if (<condition or guard>) 
    ;

is valid C code. In this case, the whole if block is comprised of the guard and the semicolon. Everything after the semicolon do not belong to the if block.

Exercise 3.6 asks you to determine the change for a given number of cents that is at most 99. You are only allowed to use the denominations of 50, 20, 10, 5, 2, and 1 cents. You should solve this exercise by using only conditionals. So concepts like loops and recursion should not be used to solve this exercise. One way to solve the exercise via conditionals only is to take each denomination from largest to smallest. Think about the maximum number of coins of a given denomination that can go into the number of cents you have. Then write a number of if statements to get the required change. Another way to solve the exericse is to use the quotient and remainder. One of these two methods require less code than the other. Try out both methods and see for yourself.

COMP20005 workshop 1

28 July 2012 1 comment

Learning materials

Welcome to the first workshop for the subject COMP20005 Engineering Computation. The materials for the subject are: the textbook Programming, Problem Solving, and Abstraction with C by Alistair Moffat, and the lecture notes. With a little searching, you should be able to find lots of online introductory materials on C programming. Here are some:

  • The C Book — an introductory textbook on C programming.
  • cplusplus.com — a reference on the C library. This has lots of sample code that demonstrate each function in the C standard library.
  • Fundamentals of C Programming — a set of video tutorials that are aimed at beginners.
  • C Programming Tutorials — another set of video tutorials for beginners to the C language.
    • Agenda

      In workshop 1, we will cover the following topics:

      • Getting to know each other and how you can contact your tutors.
      • Where and how to get help.
      • Be familiar with the software environment that we will use in this subject. We will use jEdit for writing up our programs and MinGW to compile our programs.
      • Step through the process of writing a program, compile the program, run the program, and debug the program.
      • Exercises 1.3 and 2.6 in the textbook.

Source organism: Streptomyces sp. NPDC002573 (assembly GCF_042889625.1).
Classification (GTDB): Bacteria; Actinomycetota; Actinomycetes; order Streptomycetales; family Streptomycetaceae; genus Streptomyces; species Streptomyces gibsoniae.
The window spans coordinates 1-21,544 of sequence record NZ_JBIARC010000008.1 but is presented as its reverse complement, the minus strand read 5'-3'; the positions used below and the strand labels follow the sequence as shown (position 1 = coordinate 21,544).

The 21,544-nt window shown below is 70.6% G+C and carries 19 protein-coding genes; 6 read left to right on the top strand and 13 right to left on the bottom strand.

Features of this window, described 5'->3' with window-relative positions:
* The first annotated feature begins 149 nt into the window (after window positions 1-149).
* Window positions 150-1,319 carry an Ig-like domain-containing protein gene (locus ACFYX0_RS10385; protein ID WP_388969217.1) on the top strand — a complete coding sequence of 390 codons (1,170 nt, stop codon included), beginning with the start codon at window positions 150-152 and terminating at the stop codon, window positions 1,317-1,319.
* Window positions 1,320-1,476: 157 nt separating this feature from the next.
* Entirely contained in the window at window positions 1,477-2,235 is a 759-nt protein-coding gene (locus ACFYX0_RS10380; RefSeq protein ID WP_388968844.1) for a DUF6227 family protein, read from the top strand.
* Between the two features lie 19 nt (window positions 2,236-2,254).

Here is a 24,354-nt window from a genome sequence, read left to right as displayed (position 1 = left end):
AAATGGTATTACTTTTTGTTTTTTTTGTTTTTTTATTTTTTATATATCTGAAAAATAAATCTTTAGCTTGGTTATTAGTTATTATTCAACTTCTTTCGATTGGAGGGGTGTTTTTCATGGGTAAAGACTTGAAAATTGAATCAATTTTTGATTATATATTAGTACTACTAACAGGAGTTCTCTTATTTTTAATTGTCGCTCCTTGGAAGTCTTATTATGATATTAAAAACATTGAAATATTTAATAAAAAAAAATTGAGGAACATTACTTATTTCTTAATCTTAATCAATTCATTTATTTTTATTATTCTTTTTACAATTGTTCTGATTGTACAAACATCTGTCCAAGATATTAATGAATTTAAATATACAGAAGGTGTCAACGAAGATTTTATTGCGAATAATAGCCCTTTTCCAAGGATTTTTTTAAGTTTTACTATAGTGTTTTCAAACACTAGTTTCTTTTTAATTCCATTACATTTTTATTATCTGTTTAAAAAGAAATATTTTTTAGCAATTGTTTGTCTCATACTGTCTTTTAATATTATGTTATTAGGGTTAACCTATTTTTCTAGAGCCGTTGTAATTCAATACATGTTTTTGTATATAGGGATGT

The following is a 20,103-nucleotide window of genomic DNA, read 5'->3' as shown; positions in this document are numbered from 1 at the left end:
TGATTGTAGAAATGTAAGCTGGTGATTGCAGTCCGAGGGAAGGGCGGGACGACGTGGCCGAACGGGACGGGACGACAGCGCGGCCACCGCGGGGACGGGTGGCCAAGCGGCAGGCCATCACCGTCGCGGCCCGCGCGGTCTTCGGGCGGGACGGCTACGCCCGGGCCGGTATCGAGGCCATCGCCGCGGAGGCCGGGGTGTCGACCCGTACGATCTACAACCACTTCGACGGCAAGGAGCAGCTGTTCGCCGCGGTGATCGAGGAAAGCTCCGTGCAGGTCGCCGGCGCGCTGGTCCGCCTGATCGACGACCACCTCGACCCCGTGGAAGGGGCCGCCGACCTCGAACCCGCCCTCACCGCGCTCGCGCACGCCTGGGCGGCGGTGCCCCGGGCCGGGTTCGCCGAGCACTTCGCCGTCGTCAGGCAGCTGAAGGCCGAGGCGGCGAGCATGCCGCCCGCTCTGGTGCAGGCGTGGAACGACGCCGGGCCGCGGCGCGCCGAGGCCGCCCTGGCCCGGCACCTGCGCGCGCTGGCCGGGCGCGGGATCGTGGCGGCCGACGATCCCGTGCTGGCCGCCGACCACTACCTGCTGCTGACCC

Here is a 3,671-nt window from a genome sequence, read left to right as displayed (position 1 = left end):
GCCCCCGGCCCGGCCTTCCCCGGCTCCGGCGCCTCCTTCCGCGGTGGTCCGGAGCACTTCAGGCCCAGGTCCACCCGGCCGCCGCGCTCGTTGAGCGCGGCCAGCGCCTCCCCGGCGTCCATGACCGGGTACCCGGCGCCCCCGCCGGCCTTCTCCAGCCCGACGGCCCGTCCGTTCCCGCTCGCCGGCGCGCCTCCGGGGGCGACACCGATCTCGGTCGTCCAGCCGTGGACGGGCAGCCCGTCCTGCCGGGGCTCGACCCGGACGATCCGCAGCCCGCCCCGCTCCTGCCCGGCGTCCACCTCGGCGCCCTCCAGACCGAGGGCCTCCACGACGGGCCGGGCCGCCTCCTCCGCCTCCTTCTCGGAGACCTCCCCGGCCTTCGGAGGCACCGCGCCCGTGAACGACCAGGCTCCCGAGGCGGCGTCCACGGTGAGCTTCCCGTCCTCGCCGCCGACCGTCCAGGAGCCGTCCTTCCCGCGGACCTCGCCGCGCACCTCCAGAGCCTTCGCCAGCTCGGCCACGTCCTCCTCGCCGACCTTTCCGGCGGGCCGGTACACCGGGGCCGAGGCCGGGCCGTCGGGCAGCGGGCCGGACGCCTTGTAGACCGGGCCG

Compile your program

      When you go through the write, compile, run, and debug loop, you will most likely have to compile your program several times. For example, if your source file is called hello.c, you would compile it from the command line by using the following incantation:

      gcc -Wall -ansi -o hello hello.c
      

      If you do this several times, it can get boring and tedious. To speed up the compilation process, you can write a little program called a shell script. Under Windows, it’s called a batch file, but under Linux and Mac OS X it’s called a shell script. Assuming that you’re using Windows, the batch file would take the name of your source file, but without the extension “.c”, and compile your source file. To create the batch file, create a file with the name compile.bat. Put the following content into the batch file:

      gcc -Wall -ansi -o %1 %1.c
      

      Note that %1 is the percentage symbol followed by the number one. Make sure that your batch and source files are in the same directory. From the command line, you would compile your program as follows:

      compile.bat hello
      

      Notice that the only argument for your batch file is the name of your source file, but without the extension “.c”. You should then be able to run your program (under Windows) by issuing the command

      hello
      

      Getting help

      I will hold office hours each Thursday from 12pm to 2pm in Doug McDonell building 168, room 6.13. Other times are by appointment only. Remember that if you contact your lecturer or tutors via email, make sure that you use the subject prefix “[COMP20005]”. Otherwise, we will not pick up your email.